"Silver Twist" is a stainless steel and dichroic glass sculpture created by artist Gordon Huether. It is located on the backside of the building at 2300 Empire St near the intersection.
Dichroic very basically means that the glass appears different colors when viewed from different directions. I really enjoyed how it reflects the flowers that are planted around it. The "twist" creates a lot of interest all the way around.
This functional piece of art is a giant welcome mat that is currently not being enjoyed as the building stands empty. The artwork was commissioned by Sears Great Indoors who originally owned and occupied the building located in the Empire Center at 1301 N. Victory Place. I wanted to be sure to document it on Art Around Burbank just in case the new owners decide to make changes that would affect it.
April Greiman is the innovative artist who designed this colorfully abstract piece that contains various materials including integral-colored concrete and imbedded stainless steel. It is called Zoids and is 10 x 60 feet. It was completed in 2002.
On the corner of Avon and Magnolia Blvd is a blue tragedy mask with long flowing hair that you can almost hear wailing. It is a complimentary image for the home of Theatre Banshee at 3435 W. Magnolia Blvd. painted by Josie DiVincenzo and Noah Wagner.
I'm still living on the high from last night's Burbank Art Association meeting! It was a love fest. As the last meeting of our "year," we gave appreciation to resigning board members and gratefully accepted many new ones. It is exciting to have so many members willing to participate and bring enthusiastic life to this 62 year old non profit visual arts organization!
Over three dozen members and guests filled the room, some shared their current artwork, some announced upcoming shows, and when there wasn't business being attended there was a constant buzz of conversation and fellowship, as well as the devouring of delicious snacks.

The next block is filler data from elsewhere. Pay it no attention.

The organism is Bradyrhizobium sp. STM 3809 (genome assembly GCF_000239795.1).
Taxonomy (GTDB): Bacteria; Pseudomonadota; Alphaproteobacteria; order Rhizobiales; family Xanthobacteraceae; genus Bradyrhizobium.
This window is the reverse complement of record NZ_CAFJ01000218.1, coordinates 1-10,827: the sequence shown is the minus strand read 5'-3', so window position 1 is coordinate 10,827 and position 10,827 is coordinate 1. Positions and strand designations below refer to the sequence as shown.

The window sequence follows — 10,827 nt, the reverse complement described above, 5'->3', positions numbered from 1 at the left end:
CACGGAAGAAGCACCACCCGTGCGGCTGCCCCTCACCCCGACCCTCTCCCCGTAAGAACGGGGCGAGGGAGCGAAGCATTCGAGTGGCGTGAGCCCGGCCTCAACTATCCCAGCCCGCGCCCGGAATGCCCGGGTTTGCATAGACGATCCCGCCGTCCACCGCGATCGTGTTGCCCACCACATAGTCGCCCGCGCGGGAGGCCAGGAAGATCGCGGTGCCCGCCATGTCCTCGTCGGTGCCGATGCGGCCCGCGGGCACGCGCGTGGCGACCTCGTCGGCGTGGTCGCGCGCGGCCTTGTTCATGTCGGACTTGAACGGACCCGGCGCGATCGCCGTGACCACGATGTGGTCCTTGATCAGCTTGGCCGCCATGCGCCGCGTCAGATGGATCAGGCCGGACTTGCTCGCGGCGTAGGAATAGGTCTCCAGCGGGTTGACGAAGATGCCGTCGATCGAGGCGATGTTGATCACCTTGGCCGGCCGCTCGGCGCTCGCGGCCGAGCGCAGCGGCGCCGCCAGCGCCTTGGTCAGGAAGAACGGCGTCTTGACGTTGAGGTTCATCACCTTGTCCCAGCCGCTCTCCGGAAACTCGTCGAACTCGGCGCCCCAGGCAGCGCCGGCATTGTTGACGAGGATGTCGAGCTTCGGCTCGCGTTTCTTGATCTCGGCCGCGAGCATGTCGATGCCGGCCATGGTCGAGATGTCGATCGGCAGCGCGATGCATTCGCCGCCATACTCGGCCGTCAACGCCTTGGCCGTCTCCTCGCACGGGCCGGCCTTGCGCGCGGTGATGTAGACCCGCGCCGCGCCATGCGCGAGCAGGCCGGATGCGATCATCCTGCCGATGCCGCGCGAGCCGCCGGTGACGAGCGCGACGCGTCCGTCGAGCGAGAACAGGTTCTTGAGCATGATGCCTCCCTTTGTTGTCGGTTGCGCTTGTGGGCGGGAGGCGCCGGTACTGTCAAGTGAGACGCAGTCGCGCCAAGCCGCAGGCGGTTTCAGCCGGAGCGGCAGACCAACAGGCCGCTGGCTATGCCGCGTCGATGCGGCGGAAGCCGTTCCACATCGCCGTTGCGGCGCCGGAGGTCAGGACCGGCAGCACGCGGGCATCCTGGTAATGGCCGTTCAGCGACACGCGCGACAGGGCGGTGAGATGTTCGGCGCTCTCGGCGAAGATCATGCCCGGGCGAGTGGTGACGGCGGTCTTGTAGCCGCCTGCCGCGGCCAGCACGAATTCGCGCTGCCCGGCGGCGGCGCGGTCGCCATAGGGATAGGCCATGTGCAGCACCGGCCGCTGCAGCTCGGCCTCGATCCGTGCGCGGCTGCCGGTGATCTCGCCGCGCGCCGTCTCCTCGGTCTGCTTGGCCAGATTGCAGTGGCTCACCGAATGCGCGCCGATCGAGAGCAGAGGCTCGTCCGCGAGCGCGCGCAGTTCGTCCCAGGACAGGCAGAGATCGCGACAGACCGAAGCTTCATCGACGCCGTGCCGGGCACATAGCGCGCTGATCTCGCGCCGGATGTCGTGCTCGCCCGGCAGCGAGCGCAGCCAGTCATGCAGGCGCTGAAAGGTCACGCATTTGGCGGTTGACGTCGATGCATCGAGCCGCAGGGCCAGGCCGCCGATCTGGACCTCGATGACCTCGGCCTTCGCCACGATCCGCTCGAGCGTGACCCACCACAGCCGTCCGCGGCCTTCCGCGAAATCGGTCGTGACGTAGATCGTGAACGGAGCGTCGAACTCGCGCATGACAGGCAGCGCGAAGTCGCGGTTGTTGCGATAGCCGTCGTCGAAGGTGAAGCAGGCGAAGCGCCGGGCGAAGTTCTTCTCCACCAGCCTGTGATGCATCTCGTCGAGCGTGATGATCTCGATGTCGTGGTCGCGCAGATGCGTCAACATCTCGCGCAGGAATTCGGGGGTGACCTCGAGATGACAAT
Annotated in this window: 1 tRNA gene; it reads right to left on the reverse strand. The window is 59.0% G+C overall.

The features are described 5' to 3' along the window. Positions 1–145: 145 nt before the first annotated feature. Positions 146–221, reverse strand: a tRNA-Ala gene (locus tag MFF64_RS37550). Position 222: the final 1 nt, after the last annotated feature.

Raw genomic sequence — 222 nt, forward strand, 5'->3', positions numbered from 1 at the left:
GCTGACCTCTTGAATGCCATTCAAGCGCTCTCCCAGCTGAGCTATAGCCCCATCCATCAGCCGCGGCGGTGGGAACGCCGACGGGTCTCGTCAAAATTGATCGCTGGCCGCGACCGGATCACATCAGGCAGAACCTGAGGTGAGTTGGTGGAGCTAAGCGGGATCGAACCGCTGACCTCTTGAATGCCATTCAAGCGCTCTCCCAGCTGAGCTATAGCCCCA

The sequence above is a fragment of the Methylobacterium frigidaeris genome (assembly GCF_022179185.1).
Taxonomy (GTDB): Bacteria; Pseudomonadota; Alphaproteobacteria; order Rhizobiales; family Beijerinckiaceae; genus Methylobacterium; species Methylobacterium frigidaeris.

During most every meeting an artist gives a demonstration. Last night we all enjoyed multi-talented local artist, fellow member, past president, teacher and inspirer of many, friend to all, Randall Williams. He regaled us with tales from his career, and encouraging us to get our work out there. Then with Jimi Hendrix music blaring, he astounded us by painting the famed rock star with spray paint and acrylic in less than 15 minutes!
One of the many wonderful benefits of being a member is the camaraderie. It is a joy being with a group of like minded individuals who want each member to grow and succeed. The membership is diverse, working in varieties of mediums; painting of all sorts, chalk, mosaics, glasswork, fiber work, photography, sculpture, collage, and mixed media, and at different skill levels; some folks have been artists their whole lives and others are just beginning. Yet we all embrace creativity at our core.
One of the artist's who showed his newest work to the group was Gustavo Osorio, shown at right above. Several years ago he won a BAA student award for his outstanding drawing ability. A while later he suffered a brain injury and has been recovering for quite some time. His dedicated Mom and siblings come to the meetings with him and they all volunteer for his sake. (Although we've found out his brother, Jaime, is quite an artist also.) Now Gustavo has started making art again and we are all so happy for him! Art and artists can have a healing effect.